Sunday, July 11, 2010
BLOOD FROM A STONE by Frances Fyfield (2008)
In a piece called "Why Crime Fiction is Good for You," Ian Rankin names a few top flight writers (Ruth Rendell, P.D. James, Val McDermid, Michael Dibdin), including Frances Fyfield, whose books are not only committed to the general expectations of the genre, but also manage to peel away layers of social problems through character exposition and development just as the illustrious Charles Dickens and Arthur Conan Doyle did in the 19th century.
BLOOD FROM A STONE is the first Fyfield novel I've read and it won't be the last. At the outset, the wealthy and successful criminal barrister Marianne Shearer plummets to her death in her finery from the balcony of a chic boutique hotel in Kensington. Through a series of cryptic clues left behind by the deceased, fellow lawyers Thomas Nobel and Peter Friel discover uncomfortable truths about their client, including the dark reality that in her most recent gruesome case Shearer knowingly sacrificed an innocent witness to a let a criminal walk free. The question is why and the answer is mind-blowing.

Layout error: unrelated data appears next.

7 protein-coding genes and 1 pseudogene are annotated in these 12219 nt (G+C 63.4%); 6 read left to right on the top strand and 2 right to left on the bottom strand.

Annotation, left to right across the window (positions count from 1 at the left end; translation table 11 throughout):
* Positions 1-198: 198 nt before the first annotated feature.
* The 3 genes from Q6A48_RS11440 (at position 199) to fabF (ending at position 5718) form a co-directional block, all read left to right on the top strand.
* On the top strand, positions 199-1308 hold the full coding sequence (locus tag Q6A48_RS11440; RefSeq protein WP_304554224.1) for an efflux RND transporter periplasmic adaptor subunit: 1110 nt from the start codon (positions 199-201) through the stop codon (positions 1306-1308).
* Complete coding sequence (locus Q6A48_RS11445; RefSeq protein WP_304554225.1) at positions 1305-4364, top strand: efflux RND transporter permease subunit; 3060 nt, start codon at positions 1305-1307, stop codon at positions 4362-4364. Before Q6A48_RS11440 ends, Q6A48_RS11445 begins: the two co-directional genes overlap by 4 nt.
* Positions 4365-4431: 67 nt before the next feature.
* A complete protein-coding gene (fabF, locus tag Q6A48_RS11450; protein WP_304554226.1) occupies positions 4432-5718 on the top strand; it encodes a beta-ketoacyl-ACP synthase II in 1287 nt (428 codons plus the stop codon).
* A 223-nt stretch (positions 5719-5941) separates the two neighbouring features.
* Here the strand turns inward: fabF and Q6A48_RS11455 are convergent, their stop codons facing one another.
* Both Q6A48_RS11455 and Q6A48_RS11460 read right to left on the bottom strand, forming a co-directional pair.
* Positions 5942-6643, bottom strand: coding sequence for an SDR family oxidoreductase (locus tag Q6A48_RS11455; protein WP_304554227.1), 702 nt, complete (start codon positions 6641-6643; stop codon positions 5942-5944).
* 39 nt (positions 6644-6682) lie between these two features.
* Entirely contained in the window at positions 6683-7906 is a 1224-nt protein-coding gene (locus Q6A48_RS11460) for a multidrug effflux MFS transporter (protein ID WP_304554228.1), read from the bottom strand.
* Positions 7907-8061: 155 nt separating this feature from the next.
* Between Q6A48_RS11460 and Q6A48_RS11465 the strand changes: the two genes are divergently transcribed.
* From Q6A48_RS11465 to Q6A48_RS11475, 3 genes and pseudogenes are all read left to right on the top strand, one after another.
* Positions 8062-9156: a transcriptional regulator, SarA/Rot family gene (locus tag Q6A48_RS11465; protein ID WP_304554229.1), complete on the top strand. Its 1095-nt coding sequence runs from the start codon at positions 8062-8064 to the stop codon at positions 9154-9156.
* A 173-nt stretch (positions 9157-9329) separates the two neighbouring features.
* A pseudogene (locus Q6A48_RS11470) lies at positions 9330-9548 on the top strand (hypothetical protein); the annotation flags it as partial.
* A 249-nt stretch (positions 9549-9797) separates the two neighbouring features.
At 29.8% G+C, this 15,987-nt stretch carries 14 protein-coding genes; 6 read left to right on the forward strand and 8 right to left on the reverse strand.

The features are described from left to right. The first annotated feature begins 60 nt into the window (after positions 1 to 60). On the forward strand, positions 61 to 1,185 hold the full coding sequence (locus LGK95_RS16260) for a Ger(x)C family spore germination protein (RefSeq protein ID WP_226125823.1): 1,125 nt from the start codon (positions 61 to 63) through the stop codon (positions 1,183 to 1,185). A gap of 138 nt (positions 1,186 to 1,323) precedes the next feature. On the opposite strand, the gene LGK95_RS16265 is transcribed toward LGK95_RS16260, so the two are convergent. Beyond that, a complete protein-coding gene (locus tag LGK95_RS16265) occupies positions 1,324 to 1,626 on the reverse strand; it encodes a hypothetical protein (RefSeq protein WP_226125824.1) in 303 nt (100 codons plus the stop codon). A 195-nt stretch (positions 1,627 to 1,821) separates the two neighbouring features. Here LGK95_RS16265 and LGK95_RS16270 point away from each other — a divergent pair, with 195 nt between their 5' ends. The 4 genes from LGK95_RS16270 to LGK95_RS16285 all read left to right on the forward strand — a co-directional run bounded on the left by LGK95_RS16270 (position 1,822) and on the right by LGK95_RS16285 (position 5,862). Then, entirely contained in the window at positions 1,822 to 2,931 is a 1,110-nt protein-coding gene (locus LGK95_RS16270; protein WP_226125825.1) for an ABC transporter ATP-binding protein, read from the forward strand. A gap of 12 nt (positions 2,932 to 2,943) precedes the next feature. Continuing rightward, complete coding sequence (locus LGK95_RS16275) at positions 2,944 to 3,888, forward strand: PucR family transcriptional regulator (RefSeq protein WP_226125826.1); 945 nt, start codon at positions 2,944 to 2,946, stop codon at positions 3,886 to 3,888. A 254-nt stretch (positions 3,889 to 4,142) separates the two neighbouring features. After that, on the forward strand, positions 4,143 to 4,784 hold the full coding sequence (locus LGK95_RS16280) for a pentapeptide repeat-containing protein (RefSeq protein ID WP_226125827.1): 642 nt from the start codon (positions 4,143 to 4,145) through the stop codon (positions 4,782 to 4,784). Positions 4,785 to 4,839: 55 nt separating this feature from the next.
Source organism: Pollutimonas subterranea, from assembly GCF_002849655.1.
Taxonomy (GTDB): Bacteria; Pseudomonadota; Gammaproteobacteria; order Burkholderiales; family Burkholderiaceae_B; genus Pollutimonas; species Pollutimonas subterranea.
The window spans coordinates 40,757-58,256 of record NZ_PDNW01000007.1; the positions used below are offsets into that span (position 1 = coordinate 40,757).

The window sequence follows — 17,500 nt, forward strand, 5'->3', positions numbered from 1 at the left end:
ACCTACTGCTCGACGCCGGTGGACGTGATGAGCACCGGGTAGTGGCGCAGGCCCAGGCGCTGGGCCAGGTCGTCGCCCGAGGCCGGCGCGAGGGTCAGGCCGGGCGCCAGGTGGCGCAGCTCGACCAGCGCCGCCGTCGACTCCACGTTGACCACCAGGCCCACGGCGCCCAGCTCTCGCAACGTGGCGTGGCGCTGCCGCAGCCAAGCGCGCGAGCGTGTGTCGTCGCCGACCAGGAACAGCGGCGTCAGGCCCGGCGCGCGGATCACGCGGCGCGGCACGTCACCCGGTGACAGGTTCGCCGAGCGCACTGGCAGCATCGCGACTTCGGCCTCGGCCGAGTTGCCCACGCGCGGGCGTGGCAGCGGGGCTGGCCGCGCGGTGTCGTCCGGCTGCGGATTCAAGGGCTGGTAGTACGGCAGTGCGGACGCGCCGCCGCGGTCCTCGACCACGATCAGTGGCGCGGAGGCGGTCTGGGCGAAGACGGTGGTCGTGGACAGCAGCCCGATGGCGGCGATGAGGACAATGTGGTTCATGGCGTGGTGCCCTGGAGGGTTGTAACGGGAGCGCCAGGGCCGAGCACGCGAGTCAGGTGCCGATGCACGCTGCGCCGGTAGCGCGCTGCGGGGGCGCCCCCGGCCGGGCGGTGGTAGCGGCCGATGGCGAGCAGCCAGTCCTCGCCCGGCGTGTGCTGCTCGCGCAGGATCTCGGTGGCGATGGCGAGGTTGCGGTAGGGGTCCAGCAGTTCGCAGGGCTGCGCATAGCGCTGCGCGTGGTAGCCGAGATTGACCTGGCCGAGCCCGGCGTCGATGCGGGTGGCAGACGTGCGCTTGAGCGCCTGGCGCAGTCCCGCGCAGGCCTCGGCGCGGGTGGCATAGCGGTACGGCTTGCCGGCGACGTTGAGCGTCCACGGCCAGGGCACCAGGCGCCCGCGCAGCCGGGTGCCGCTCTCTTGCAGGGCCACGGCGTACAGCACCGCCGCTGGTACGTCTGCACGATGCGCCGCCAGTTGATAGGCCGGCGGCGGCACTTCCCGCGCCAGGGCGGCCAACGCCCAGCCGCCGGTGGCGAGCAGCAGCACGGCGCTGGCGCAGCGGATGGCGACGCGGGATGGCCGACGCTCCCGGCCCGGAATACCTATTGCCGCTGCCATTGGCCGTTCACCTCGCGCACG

Fyfield knows how to pace her plot and to reveal just enough about her characters to keep you flipping pages well into the night.